BLOOM ASSOCIATION AND PEW
« BRUSSELS BUSINESS » INVESTIGATION EXPOSES POWERFUL BRUSSELS LOBBIES
WORRY OF MEDIA LYNCHING AND INTIMIDATION OF ELECTED PARLIAMENTARIANS? FISH FIGHT 2.0
Original text in French. Please accept our apologies regarding the quality of the translation.
Europe Adopts Sweeping Changes to Fishing Policy
By DAVID JOLLY
Published: February 6, 2013
PARIS — In an outcome hailed by environmentalists, European Union lawmakers voted overwhelmingly Wednesday to overhaul the region’s troubled fisheries policy to end decades of overfishing.
Responding to widespread public dissatisfaction with the current policy, the European Parliament voted 502-137 to impose sustainable quotas by 2015 and end the wasteful practice of discarding unwanted fish at sea. The legislation also returns some management responsibility to E.U. member states.
“The fishermen back home were really determined to wrest control away from Brussels, where the micromanagers have been the absolute ruination of the fisheries policy,” said Struan Stevenson, a Scottish member of Parliament for the European Conservatives and Reformists and the party’s spokesman on the issue. “They’ll all be cock-a-hoop over this.”
Markus Knigge, policy and research director for Pew Environment, said the E.U. legislation was comparable to the Magnuson-Stevens Act, the landmark U.S. law that in 1976 established modern American fisheries management practices, widely seen as superior to the current European regime.
Gulf of Alaska Groundfish Ratz: Kodiak assemblies’ letter misses the protective mark
Featured writer: Stephen Taufen, Groundswell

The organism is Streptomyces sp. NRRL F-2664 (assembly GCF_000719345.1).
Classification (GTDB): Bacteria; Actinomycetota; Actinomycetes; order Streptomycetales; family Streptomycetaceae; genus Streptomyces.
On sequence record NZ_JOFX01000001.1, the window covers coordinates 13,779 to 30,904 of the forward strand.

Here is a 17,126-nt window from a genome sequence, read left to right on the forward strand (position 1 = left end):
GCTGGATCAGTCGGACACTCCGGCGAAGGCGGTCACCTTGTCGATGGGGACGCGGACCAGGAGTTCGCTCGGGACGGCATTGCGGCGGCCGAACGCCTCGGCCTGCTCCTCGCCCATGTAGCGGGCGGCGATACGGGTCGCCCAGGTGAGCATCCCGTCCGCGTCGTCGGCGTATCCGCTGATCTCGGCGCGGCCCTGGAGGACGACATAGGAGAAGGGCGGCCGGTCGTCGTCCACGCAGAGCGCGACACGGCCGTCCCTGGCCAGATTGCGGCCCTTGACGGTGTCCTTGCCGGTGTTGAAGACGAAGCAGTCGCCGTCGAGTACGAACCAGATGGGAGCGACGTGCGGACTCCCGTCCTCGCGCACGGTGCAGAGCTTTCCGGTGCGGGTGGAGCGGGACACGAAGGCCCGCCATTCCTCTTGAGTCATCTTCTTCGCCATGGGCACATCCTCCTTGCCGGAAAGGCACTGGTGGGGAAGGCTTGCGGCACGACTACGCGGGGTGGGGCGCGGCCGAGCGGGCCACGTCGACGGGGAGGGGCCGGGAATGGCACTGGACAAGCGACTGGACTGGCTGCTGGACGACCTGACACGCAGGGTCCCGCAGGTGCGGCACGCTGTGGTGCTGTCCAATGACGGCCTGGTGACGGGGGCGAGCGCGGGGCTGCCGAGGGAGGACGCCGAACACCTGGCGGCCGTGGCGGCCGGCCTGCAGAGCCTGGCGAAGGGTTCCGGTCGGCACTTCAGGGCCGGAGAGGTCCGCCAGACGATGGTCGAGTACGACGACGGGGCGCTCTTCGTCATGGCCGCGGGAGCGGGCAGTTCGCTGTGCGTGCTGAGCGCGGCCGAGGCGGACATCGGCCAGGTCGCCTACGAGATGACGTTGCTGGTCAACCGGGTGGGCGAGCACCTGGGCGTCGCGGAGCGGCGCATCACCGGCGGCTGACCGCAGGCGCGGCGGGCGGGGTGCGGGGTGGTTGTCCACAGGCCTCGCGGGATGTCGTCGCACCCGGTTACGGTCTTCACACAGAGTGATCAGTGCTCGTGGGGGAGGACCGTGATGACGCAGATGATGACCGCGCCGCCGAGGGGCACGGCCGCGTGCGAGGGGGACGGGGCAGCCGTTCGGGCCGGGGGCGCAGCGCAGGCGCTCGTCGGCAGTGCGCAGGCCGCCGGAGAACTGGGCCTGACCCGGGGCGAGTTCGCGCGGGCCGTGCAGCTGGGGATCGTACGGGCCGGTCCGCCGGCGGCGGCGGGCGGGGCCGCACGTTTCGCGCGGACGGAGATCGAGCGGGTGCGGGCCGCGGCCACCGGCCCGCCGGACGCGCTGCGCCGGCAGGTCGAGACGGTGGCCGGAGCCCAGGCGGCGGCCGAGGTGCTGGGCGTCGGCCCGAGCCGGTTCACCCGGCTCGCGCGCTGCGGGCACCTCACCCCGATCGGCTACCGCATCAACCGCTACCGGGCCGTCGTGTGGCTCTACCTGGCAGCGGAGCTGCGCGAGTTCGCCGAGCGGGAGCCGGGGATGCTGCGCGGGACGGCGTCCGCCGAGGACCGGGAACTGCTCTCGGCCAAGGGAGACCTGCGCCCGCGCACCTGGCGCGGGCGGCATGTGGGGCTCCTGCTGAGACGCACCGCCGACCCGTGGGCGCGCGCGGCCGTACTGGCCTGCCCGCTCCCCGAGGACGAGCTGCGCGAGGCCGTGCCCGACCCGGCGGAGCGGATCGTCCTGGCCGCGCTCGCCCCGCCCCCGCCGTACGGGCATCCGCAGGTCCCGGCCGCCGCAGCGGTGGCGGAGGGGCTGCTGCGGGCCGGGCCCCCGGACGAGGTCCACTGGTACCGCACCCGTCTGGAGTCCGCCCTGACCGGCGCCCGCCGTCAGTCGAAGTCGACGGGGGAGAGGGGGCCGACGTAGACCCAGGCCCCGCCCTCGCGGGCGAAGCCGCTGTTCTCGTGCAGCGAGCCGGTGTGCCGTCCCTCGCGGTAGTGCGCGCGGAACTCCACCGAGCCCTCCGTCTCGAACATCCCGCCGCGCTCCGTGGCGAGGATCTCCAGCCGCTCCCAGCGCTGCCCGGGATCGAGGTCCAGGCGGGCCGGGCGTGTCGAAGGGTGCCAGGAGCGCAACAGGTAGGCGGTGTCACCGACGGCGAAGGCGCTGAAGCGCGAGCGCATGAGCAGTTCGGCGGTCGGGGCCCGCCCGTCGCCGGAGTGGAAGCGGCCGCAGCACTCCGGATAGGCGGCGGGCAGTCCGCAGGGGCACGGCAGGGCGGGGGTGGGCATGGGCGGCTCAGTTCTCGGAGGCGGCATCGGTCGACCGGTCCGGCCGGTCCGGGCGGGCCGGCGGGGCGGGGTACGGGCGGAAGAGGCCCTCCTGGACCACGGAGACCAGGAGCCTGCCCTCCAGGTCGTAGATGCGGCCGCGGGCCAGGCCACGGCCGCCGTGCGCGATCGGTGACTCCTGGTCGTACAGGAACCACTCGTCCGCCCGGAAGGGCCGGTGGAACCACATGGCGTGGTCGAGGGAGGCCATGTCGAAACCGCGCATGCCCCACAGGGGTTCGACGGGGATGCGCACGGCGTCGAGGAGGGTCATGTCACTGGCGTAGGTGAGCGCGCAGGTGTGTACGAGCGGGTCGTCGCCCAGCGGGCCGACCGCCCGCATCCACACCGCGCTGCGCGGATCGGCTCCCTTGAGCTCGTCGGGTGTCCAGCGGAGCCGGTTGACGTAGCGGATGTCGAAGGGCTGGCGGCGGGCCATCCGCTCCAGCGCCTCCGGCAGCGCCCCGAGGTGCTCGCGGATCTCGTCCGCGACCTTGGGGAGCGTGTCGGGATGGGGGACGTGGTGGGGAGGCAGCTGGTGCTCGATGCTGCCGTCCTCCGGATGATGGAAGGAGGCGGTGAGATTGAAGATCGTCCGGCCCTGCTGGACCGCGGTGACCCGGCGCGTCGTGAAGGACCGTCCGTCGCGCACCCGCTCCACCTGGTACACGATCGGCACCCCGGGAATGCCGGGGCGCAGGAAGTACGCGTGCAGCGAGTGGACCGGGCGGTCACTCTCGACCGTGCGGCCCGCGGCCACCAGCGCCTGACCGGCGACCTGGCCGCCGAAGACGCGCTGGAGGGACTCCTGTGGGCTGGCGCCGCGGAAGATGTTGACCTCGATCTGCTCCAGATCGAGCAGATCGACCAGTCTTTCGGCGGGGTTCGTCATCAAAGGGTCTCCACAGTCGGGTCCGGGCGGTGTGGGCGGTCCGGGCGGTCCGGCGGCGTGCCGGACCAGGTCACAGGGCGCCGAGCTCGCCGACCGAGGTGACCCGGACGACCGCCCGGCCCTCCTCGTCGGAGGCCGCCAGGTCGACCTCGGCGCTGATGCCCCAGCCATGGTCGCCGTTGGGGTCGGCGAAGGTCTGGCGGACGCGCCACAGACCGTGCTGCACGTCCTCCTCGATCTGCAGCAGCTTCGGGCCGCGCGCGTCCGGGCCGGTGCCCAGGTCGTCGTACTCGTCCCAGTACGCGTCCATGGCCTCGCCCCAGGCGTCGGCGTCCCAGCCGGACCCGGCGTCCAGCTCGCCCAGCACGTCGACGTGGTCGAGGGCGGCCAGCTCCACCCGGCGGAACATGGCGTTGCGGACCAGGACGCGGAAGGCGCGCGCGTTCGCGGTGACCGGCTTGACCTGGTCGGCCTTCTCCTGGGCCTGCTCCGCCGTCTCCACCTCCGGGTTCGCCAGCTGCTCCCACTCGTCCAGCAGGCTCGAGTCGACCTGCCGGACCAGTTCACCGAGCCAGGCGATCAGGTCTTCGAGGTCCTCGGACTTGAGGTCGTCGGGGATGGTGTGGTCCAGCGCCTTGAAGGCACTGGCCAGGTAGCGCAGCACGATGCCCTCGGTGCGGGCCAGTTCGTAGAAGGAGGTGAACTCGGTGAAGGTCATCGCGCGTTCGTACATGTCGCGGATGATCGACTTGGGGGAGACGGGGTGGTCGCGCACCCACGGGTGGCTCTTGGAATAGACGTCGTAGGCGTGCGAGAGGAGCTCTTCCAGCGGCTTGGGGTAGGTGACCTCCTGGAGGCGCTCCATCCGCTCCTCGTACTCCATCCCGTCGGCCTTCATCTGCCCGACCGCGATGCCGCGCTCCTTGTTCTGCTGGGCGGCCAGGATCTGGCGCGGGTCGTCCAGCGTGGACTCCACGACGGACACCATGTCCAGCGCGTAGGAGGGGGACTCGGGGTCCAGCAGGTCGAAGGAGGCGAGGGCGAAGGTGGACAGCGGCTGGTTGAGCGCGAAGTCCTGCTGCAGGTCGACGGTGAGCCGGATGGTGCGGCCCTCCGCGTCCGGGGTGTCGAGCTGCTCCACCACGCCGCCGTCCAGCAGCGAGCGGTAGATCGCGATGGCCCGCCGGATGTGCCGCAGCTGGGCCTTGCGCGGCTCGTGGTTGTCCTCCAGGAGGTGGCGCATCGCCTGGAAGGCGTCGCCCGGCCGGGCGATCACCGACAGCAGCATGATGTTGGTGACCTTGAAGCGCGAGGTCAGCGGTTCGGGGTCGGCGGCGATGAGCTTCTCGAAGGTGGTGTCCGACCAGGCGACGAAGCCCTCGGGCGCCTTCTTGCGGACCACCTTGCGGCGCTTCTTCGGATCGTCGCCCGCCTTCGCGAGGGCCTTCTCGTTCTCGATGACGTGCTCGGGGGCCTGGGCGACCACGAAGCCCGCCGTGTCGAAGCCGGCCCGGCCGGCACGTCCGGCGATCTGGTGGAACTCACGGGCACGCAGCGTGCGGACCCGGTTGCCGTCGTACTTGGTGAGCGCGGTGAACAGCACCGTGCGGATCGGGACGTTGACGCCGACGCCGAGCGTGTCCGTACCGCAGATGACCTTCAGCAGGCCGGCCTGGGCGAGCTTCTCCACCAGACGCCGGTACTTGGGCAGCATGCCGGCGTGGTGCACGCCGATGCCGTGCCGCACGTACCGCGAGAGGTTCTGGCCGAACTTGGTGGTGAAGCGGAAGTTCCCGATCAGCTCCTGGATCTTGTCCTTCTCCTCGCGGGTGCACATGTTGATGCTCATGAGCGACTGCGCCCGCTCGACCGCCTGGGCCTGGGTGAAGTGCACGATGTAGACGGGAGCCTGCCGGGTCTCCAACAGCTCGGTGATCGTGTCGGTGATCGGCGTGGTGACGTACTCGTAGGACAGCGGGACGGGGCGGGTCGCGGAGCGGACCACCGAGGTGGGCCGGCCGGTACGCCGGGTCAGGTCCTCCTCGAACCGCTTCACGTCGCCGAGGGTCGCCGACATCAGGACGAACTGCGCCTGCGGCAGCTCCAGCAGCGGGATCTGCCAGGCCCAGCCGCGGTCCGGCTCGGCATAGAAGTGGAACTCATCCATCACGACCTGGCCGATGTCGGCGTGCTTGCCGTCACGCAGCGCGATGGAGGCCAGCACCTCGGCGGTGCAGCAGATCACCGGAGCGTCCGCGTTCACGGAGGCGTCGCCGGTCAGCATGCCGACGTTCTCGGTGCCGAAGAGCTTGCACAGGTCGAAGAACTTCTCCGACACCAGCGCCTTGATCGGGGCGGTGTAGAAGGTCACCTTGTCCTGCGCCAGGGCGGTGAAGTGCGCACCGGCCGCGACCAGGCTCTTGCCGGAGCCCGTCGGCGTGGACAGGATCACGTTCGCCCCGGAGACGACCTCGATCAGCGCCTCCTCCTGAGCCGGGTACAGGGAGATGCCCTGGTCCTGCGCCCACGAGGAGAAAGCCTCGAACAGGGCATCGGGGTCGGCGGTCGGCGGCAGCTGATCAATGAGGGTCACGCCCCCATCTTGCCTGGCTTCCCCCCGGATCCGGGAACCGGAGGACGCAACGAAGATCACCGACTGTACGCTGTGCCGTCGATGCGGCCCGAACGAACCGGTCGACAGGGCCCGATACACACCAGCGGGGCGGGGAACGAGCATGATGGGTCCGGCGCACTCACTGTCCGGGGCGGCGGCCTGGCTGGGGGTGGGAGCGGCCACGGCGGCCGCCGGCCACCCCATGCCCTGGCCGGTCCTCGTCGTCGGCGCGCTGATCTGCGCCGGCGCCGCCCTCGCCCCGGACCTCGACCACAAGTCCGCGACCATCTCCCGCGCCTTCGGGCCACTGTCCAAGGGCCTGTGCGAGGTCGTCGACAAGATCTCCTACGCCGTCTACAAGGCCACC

January 26, 2013
In December, the Federal Register declared that the North Pacific Fisheries Management Council is proceeding on giving away federal fish resources to selected trawl recipients in the Gulf of Alaska. Homer, Kodiak, King Cove and Sand Point are among the most affected — all challenged to economically protect their fishery dependent coastal municipalities and boroughs.
The local city of Kodiak and the Kodiak Island Borough’s joint fishery work group has shown concern and held many meetings over the past seven months, listening to input from all sides. One must applaud when elected officials get highly involved; but that is only if they truly keep the public’s interests foremost. They could take a lesson from New Bedford’s former Mayor Lang’s firm stance about preserving fishing jobs and protecting the local economy against privatization forces.
The GOA trawl sector wants to move this forward without other gear sectors to avoid other measures that the council already began to favor, on bycatch restrictions and more observer coverage, and limit analysis. They covet another Catch Share ‘privatization’ scheme – a public larceny.
Catch shares are not defined in US fisheries law. Just as the words fishermen and harvesters. A common definition of the gifted rights is Individual Fishing (or Transferable) Quotas – IFQs or ITQs. And those rights have been designed to be salable, inheritable, and otherwise propertied and privatized.
In Catch Share programs derived from existing Limited License Permit situations, catch history years are engineered to favor certain recipients. Captains and crew – active participants who do all the fishing – get left out. Many lose jobs, and those who remain get paid less. The CS proponents design IFQs to strip off the excess capital of labor for themselves.
Catch shares are indisputably a euphemism for directed or limited access privilege programs (LAPPs), part of the MSA (Magnuson Stevens Act) limited access systems approach, as are regional fishing associations (RFAs). Sharing sounds good when it applies to giving candy to kids. But privatization of public resources, giving away individual fishing quotas in perpetuity, ends all sharing. It’s the death knell for young and new fishermen to enter the fishery.
A proper impact statement and required analysis for the entire groundfish and related GOA multi-species complex would take years. That’s unacceptable to greedy proponents of personalized catch shares.